As I walked into a conference room dubbed “The Mint” — a tribute to a local karaoke bar where Dropbox employees can jam on instruments — Drew Houston sat on a couch plucking a Martin Acoustic guitar.
He seemed surprisingly calm, in a casual Silicon Valley attire (black shirt, jeans and sneakers), for the CEO of a company many critics say will not live up to its $10 billion valuation. He continued playing as I sat down.
“We have a pretty good setup here,” he said as he set his guitar to lean up against the couch. “This is the jam room. It’s a Dropbox tradition.”
Houston is in a challenging position. One of the vanguards of online storage, Dropbox critics will argue the company now finds itself under attack from all sides — with companies like Apple and Google offering free online storage and companies like Box offering business collaboration tools. It has to not only continue to grow its businesses, but tell the world what Dropbox’s mission is in 2015.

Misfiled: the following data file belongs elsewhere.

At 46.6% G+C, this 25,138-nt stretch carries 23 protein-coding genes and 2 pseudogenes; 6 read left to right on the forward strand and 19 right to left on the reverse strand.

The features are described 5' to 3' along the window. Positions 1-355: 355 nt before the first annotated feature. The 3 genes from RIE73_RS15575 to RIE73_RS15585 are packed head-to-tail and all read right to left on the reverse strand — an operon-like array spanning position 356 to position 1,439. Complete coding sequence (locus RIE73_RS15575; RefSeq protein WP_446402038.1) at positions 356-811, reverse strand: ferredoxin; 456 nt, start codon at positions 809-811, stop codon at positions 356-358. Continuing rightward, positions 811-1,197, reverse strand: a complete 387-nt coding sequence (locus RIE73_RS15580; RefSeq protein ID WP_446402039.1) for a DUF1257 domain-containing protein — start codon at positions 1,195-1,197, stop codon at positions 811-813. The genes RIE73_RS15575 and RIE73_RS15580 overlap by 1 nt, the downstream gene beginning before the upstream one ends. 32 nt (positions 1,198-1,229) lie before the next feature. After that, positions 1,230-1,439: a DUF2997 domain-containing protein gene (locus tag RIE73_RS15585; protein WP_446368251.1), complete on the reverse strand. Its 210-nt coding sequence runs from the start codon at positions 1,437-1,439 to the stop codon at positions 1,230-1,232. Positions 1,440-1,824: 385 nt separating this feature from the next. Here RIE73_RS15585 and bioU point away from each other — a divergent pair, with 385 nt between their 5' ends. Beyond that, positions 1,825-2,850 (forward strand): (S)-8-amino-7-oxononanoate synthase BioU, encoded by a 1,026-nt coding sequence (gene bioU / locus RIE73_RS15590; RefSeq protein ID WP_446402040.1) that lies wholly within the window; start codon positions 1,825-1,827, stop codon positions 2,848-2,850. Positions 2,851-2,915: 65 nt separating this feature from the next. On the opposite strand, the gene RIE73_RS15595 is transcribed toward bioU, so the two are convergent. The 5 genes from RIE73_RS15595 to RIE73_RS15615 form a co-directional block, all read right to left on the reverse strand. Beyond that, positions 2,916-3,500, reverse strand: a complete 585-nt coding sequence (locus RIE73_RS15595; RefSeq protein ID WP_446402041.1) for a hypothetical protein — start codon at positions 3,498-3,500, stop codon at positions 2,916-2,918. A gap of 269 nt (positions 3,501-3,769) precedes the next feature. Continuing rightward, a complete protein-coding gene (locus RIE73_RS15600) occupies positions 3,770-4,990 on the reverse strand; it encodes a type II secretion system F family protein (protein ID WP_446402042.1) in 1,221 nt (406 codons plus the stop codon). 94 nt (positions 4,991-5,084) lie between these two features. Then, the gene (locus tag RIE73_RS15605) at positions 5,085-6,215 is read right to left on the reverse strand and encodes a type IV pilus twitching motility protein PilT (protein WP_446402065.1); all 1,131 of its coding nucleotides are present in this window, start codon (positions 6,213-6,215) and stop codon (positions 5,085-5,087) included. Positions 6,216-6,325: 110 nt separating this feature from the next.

Dropbox now has more than 400 million registered users — it said it had 300 million in May 2014, and hit 200 million in November 2013. It redesigned its Android application and also recently launched a tool that allows users to request files from people that aren’t on Dropbox. All these may seem like one-offs, but they are part of a broader play to provide users with tools to share, view and collaborate on files — and whatever comes after files — across every type of device.